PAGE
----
So You Want a New Job? Here’s How to Retrain


A New Job? How to Retrain

4.4 million people quit their employment in September alone, according to the Bureau of Labor Statistics, so they won’t need to retrain.

Experts warn that people seeking a complete career change may find it difficult to get the necessary financial and social support.


Toxic exposure from COVID-19 and the duty to enforce mask compliance on clients imposed an “undue burden on staff they’re simply not willing to cope with,” says Erin Hatton, assistant professor of sociology at the University of Buffalo in New York.

Hatton believes pandemic-weary people are doubting their professions’ worth, which may prompt them to switch industries — or at least try.

“That can be difficult,” she admits. “Getting the necessary training might be difficult.”

But would the “Great Resignation” lead to greater wages, benefits, and working conditions for workers?

Experts like Anthony Carnevale, head of Georgetown’s Center for Education and the Workforce, dispute it. He blames it on the US’s poor retraining skills.


Changing occupations frequently requires a new certification (a degree or certificate), which means more schooling. Employers in all industries, including those that used to be unaccredited, now need specific certifications.

Consider auto mechanics. Carnevale believes this job now demands more skilling in both mechanical and electronics.

To open the hood of your automobile used to be possible, but not longer, explains Carnevale.

“Skill needs are increasing for several reasons, but mostly due to technology.”


According to Hatton, “significant professional changes” are difficult for people who lack time and money to learn in a new sector while still paying rent or a mortgage. Child and elder care may add to the load.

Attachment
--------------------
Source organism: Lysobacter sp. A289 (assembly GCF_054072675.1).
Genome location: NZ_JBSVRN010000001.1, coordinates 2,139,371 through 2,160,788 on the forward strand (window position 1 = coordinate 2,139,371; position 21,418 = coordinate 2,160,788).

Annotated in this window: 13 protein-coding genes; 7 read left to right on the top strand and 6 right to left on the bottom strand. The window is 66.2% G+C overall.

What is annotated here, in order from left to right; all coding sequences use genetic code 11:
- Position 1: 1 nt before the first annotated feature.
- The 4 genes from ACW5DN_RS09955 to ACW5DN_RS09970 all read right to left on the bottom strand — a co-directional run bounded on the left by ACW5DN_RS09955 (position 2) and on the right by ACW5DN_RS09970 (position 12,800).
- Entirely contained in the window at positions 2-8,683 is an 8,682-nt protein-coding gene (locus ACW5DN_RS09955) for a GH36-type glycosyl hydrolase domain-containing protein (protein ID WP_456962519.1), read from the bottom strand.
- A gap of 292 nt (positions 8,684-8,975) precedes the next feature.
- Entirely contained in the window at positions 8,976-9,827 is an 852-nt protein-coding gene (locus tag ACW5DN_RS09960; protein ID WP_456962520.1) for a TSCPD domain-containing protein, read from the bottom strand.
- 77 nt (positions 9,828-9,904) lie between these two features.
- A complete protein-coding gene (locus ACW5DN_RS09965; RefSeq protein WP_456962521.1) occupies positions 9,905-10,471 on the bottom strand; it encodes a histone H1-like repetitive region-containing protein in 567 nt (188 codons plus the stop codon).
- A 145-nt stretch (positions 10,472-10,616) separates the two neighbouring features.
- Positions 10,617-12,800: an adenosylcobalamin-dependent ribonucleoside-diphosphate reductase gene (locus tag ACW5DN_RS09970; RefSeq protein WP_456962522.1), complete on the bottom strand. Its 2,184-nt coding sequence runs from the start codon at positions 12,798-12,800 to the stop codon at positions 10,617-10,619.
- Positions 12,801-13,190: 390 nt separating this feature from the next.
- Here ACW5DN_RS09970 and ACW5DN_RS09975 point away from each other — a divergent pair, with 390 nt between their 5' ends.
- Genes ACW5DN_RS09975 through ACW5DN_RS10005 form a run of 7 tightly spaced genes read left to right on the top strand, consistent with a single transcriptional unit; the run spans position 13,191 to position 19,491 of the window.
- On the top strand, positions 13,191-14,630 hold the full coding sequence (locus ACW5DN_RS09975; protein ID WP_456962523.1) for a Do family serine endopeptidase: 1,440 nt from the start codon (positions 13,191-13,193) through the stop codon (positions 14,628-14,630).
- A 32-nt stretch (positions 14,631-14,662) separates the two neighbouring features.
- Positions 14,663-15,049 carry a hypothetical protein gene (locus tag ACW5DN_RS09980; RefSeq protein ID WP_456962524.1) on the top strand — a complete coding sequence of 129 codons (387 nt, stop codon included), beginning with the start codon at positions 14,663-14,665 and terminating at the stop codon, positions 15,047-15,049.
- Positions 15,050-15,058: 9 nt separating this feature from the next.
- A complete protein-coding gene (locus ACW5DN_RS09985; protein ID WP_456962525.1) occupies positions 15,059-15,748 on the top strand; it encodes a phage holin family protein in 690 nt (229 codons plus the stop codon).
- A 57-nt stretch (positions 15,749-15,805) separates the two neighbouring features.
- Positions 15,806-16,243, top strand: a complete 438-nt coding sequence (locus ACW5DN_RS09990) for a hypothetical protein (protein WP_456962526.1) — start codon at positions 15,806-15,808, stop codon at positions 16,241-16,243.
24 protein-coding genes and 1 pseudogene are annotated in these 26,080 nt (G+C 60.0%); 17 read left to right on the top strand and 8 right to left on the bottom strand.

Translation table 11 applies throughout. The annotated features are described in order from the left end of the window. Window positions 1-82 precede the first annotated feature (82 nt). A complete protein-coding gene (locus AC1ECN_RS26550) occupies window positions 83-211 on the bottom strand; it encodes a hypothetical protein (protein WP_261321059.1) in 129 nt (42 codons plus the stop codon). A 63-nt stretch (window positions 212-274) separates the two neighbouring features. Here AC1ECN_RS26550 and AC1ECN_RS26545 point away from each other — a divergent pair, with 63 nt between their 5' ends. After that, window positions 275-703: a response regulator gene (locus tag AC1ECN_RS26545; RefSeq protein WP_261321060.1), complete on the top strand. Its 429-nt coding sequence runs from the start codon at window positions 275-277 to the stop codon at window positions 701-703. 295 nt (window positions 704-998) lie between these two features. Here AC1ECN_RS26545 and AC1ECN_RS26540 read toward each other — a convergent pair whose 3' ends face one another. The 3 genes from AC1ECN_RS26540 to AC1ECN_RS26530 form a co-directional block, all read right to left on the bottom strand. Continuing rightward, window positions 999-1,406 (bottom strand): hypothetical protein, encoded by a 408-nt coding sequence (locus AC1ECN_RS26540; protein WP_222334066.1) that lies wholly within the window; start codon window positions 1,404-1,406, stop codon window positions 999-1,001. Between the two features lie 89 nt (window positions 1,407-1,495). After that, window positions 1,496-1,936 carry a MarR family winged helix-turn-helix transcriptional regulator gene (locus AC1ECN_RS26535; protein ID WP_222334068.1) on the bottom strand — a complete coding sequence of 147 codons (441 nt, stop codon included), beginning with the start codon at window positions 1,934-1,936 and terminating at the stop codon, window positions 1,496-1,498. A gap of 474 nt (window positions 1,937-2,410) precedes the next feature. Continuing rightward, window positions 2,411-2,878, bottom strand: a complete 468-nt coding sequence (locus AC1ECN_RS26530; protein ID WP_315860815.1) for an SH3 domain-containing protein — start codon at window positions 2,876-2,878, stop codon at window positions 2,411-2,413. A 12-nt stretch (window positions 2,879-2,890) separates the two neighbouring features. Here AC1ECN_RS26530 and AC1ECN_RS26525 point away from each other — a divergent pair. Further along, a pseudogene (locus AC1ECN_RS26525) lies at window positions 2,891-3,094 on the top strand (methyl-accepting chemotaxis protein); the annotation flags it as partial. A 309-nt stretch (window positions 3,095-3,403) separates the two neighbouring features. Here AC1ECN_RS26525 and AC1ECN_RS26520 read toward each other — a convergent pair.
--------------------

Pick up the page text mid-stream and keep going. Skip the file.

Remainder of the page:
The National Abilities Coalition, a non-profit group aimed at raising the skills of American employees across sectors, claims retraining issues are mostly attributable to a lack of social support.

She and other experts think government investments and policies are critical to reducing unemployment and reskilling employees.

“We’ve seen great benefits for people who can obtain skills retraining to match local demand,” Spiker adds. Having access to child care and basic requirements also help, she says.


Don’t quit up pursuing a better job, but realize that it won’t be easy.

When weighing your possibilities, ask yourself whether the employment is available where you need, want, or can be, says Pamela Egan, director of the UC Berkeley Labor Center’s Labor Management-Partnerships Program.

Start with your state’s workforce development investment board, Egan advises. She admits the system is flawed, but it is free and open to everybody. Egan says your state may have “high-road training partnerships” between high-quality firms and workforce education and training programs.

Getting into a new field depends on what programs are offered and if you can afford them. Other retraining options:

Employers who train. Yvette Lee, an HR knowledge expert with the Society for Human Resource Management, says firms are adopting on-the-job training and tuition help to teach staff.

University or graduate school. In addition to graduation rates, fees, debt, and student outcomes, the College Scorecard from the US Department of Education enables users to review college programs.

College programs. Public two-year colleges provide career training and associate degrees. The programs are low-cost and federally funded.

Vocational schools and credential programs. Trade schools may be the quickest and most efficient way to reskill and acquire a new career. They might be expensive, or they may not be qualified for financial help. College Scorecard contains Pell Grant-eligible programs and federal workforce development initiatives.